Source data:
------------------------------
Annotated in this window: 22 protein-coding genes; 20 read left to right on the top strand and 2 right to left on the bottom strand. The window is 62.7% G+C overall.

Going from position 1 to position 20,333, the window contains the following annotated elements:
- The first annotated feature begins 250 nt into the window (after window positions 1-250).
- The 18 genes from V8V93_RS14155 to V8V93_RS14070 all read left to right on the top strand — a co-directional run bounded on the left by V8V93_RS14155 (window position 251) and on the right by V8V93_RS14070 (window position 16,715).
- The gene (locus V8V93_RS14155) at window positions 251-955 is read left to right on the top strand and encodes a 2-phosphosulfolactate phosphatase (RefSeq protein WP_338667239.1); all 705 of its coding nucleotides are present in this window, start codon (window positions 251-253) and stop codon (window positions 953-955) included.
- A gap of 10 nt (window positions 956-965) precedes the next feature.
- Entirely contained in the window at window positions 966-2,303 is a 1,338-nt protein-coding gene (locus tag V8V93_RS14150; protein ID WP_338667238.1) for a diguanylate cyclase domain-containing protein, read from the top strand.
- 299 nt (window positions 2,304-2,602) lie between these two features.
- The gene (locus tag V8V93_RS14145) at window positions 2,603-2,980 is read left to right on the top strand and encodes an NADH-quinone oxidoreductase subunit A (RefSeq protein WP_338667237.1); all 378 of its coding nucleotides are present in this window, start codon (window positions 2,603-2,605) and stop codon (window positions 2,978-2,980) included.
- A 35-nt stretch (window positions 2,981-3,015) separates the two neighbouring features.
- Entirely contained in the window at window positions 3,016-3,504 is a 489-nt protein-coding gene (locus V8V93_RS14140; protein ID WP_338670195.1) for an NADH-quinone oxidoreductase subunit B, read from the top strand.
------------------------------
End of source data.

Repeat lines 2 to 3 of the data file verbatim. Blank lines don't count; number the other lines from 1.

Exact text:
Going from position 1 to position 20,333, the window contains the following annotated elements:
- The first annotated feature begins 250 nt into the window (after window positions 1-250).